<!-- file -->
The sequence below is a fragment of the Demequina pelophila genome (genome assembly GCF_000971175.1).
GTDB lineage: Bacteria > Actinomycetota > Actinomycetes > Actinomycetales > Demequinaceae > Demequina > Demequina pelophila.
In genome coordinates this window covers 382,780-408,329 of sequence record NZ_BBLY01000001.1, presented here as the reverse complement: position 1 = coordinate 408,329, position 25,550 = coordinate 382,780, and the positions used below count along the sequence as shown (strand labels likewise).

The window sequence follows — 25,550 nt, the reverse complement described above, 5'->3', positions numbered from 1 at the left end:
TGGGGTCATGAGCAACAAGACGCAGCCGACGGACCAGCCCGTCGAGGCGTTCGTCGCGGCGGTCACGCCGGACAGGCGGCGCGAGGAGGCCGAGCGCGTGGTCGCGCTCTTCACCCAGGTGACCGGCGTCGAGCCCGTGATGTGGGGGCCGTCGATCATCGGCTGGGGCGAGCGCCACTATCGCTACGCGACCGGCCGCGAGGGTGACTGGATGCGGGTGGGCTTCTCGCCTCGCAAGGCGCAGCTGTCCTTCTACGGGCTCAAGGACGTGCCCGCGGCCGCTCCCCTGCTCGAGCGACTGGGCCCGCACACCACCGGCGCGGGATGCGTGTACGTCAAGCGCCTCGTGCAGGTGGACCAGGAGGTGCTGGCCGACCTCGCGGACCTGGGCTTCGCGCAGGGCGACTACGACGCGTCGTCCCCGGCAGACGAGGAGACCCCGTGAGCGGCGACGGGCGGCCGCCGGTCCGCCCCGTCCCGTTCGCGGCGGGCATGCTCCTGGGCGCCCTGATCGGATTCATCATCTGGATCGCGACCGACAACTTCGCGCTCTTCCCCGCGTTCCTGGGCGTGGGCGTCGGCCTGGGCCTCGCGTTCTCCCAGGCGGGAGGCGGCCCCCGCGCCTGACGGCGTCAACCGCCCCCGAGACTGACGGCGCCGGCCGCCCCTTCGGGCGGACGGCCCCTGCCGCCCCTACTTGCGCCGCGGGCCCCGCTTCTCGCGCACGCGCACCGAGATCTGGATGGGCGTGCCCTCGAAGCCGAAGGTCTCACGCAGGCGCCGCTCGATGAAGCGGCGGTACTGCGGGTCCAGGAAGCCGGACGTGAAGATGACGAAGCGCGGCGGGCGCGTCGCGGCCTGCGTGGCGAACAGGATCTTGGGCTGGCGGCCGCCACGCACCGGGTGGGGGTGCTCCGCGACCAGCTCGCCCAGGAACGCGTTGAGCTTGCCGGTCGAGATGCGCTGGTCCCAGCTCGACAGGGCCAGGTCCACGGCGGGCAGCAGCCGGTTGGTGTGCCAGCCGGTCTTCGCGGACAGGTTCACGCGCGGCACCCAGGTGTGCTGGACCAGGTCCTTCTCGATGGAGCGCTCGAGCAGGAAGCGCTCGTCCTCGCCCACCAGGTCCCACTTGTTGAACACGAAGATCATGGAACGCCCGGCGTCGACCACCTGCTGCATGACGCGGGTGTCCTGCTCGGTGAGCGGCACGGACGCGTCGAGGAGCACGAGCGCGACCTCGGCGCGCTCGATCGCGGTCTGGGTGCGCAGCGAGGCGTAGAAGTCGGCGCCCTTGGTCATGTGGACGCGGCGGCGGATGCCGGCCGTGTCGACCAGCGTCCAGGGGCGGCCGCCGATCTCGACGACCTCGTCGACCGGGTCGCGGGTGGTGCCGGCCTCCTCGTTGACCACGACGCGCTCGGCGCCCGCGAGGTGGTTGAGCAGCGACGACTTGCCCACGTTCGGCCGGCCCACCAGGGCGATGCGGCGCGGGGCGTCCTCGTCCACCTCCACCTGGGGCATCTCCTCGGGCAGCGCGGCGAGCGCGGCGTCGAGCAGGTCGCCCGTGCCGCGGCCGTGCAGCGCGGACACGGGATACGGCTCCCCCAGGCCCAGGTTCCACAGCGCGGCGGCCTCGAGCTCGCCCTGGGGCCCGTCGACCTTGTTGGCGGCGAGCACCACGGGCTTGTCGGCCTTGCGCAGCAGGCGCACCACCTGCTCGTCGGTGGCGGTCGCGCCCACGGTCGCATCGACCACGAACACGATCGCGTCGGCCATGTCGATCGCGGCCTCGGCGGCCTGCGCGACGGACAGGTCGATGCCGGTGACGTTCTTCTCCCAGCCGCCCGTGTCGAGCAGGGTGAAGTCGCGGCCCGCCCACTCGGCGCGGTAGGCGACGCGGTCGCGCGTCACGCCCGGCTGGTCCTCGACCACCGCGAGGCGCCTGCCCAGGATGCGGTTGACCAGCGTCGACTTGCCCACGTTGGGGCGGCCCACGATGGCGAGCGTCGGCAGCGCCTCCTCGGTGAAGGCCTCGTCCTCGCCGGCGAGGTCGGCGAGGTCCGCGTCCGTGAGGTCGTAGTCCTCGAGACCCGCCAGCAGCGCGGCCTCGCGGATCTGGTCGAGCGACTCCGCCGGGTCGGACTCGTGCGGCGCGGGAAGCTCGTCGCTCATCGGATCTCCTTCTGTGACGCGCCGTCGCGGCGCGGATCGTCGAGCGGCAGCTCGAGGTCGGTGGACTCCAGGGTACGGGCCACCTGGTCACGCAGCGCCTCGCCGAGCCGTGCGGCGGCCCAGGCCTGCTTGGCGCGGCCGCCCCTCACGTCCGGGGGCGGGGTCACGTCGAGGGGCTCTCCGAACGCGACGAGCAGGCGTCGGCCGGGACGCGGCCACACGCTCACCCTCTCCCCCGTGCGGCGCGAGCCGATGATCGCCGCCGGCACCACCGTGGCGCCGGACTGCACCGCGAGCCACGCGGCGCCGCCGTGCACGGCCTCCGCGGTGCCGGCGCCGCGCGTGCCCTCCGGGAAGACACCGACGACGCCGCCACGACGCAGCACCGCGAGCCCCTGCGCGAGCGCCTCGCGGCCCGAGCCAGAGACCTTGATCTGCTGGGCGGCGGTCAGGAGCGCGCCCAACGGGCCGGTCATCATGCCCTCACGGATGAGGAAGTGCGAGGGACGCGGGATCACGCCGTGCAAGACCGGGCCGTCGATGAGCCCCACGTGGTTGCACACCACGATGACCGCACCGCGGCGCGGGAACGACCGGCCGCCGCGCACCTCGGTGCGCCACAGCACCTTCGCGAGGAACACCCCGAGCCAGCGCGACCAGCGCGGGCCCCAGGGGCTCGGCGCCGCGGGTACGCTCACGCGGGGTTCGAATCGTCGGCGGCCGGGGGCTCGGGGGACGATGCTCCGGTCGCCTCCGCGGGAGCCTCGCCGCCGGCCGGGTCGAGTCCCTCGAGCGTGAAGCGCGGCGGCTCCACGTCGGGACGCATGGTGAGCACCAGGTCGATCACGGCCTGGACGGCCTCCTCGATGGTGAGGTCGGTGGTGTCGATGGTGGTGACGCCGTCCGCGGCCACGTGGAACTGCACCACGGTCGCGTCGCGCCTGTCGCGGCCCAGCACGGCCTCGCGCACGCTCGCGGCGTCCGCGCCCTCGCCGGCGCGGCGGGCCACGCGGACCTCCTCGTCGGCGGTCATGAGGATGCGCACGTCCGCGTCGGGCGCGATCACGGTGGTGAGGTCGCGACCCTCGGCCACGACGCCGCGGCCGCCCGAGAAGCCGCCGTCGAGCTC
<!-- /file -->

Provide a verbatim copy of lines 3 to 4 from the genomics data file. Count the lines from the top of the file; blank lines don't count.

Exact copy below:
In genome coordinates this window covers 382,780-408,329 of sequence record NZ_BBLY01000001.1, presented here as the reverse complement: position 1 = coordinate 408,329, position 25,550 = coordinate 382,780, and the positions used below count along the sequence as shown (strand labels likewise).

The window sequence follows — 25,550 nt, the reverse complement described above, 5'->3', positions numbered from 1 at the left end: